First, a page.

Paul Staniland, Networks of Rebellion: Explaining Insurgent Cohesion and Collapse (New York: Cornell University Press, 2014)
As the United States withdraws from Afghanistan and enters into a new war with ISIS, the perceived failure to defeat the Taliban or significantly harm ISIS has raised new questions about the resilience of insurgent organizations. Insurgencies have had renewed interest in the wake of the Afghan and Iraq wars, leading to a plethora of works related to the subject. Yet despite the increased attention, some basic questions still confound academics and policymakers alike. Why do some insurgent groups endure in the face of opposition and counter-insurgency while others quickly fade away? Why are some organizations able to persist, despite a lack of social connection to the community at large? These are some of the questions that Paul Staniland attempts to answer in his book Networks of Rebellion.
The primary purpose of Networks of Rebellion is to provide a model to examine insurgent groups. In order to accomplish this, he specifically examines the social connections that insurgent groups possess. By using a social institutional theory, Staniland argues that this gives any analyst the proper framework to examine how cohesive or fragmented a group is, how the organization evolves or changes in structure, and how resources are utilized.
By investigating the prewar formation and social roots of insurgent groups, multiple important questions about the organization can be answered. How the group is formed, how resources are used, whether the organization is cohesive, and which types of organizations are vulnerable to break up. But first, there is a difference in the prewar bases that organizations cull from when joining an insurgency. These four types of bases are the social organizations that are most likely to be turned into a rebel group. The qualifications used by Staniland in identifying these organizations as insurgent groups focus on two factors: whether the organization is planning for violence and whether the organization is in political opposition to the government it is fighting.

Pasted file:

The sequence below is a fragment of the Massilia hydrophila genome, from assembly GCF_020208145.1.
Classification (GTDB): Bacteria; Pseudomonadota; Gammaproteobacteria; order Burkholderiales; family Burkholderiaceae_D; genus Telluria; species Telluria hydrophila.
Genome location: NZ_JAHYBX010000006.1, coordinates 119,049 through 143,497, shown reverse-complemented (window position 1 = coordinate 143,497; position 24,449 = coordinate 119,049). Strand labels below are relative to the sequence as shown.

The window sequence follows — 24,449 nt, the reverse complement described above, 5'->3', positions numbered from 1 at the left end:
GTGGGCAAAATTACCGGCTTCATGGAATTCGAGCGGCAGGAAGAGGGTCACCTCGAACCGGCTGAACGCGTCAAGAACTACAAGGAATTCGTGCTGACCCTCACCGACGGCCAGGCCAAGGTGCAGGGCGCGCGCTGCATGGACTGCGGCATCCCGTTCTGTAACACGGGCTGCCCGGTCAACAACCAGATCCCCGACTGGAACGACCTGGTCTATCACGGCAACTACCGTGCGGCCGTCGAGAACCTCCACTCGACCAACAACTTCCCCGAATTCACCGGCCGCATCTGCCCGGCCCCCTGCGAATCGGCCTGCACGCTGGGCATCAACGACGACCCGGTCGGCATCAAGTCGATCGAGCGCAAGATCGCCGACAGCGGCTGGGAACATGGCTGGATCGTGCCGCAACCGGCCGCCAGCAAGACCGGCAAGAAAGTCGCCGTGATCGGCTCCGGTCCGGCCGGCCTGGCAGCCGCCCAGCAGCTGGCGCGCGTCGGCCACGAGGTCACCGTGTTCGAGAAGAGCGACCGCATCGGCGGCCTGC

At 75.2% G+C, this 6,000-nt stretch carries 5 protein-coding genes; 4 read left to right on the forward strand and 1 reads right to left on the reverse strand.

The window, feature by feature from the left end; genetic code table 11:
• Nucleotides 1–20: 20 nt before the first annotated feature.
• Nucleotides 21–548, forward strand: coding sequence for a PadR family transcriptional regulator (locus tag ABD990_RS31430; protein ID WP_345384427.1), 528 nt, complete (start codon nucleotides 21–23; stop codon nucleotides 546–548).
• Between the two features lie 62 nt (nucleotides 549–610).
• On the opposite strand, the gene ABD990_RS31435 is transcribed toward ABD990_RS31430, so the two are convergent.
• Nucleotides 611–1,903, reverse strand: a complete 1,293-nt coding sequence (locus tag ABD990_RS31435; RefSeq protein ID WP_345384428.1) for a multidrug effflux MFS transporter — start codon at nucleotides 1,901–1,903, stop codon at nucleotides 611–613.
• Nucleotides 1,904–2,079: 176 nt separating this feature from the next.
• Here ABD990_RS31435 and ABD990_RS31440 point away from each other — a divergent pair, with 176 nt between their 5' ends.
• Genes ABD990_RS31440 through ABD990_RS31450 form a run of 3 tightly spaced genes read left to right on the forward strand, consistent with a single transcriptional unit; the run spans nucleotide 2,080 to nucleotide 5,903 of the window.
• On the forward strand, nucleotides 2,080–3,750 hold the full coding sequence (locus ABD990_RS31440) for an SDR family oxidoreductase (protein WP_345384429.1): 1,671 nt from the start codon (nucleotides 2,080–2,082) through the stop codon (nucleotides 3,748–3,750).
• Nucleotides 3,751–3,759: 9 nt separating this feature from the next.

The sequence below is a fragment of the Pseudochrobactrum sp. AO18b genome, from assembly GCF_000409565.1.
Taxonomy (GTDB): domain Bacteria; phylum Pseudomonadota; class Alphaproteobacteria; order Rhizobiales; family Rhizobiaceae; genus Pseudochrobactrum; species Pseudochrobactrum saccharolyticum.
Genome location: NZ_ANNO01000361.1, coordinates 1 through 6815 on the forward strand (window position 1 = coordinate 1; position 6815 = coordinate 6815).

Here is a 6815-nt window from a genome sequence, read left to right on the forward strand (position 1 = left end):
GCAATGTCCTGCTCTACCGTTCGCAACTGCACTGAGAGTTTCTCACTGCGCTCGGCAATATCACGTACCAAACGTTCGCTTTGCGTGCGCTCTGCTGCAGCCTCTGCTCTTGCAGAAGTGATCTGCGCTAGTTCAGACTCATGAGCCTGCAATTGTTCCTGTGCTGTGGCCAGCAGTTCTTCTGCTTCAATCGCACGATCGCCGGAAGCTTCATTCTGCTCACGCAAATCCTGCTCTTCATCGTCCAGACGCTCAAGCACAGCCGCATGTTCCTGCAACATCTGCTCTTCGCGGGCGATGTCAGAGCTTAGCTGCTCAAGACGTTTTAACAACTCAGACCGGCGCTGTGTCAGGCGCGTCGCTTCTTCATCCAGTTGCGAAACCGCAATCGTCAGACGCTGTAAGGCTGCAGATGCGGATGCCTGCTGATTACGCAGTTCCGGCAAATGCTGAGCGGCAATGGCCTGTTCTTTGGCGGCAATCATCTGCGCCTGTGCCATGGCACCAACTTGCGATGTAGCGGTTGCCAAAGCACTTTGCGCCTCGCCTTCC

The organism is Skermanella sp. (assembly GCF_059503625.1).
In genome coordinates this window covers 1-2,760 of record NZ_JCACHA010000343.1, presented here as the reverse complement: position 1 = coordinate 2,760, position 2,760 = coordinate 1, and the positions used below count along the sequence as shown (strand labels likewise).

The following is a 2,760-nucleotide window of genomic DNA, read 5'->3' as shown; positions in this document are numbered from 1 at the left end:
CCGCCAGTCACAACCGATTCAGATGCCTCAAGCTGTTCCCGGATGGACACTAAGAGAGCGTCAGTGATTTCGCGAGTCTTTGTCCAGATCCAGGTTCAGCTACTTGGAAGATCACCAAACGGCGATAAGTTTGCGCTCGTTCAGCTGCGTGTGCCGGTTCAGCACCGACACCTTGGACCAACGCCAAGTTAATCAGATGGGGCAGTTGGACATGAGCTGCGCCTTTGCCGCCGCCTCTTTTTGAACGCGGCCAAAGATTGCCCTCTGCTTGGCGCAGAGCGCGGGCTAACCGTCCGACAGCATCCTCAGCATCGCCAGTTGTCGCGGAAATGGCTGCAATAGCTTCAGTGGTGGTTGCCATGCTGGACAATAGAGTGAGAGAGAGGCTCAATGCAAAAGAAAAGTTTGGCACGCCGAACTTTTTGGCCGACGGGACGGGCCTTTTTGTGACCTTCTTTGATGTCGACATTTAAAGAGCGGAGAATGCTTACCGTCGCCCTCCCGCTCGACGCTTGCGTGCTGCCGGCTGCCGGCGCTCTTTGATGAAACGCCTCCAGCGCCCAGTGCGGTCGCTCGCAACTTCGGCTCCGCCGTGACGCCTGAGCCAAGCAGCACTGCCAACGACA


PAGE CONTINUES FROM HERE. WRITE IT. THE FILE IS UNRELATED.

The social roots of insurgencies are categorized into two types of linkages: vertical and horizontal. Horizontal linkages are defined by the ties the organization have across geographic and social communities. An example of this would be the connections of different branches of an insurgent group, or the connections between those with a similar political ideology. Organizations that suffer from weak horizontal connections will face trouble with communication and coordination with other sectors of the organization, nor will expansion into different areas or communities be easy. Vertical ties, on the other hand, are ties that the branch has to the community. This linkage allows the group to carry out political or social projects as well as gain the trust and cooperation of the community. To sum up, strong horizontal ties lead to robust central command by the organization, while strong vertical ties lead to strong local connections. It is through a combination of these two forms of linkages that the different types of organizations are categorized.
Staniland’s typology of insurgent structure falls into four different categories: vanguard, integrated, parochial, and fragmented. Integrated organizations tend to have strong vertical and horizontal ties, leading to the central command of the organization having strong central control while also maintaining strong local processes. Vanguard organizations possess strong horizontal ties with weak vertical linkages; parochial groups have strong vertical connections but weak horizontal ties and fragmented have both weak horizontal and vertical connections. The dyad the terrorist organization possesses does not necessarily guarantee that the group is popular or successful. Indeed, the Jammu and Kashmir Liberation Front (JKLF, initially categorized as vanguard) was much more popular among the masses than its rival Hizbul Mujahideen (initially categorized as integrated), but it failed to turn this support into organization strength. Yet while Hizbul Mujahideen possessed strong vertical ties, this did not make the organization popular among the people. Rather, the strong local ties came from its social base, Jamaat-e-Islami, a conservative religious organization whose social services were present throughout Kashmir, giving Hizbul leaders knowledge about local affairs even if their ideology lacked mass appeal.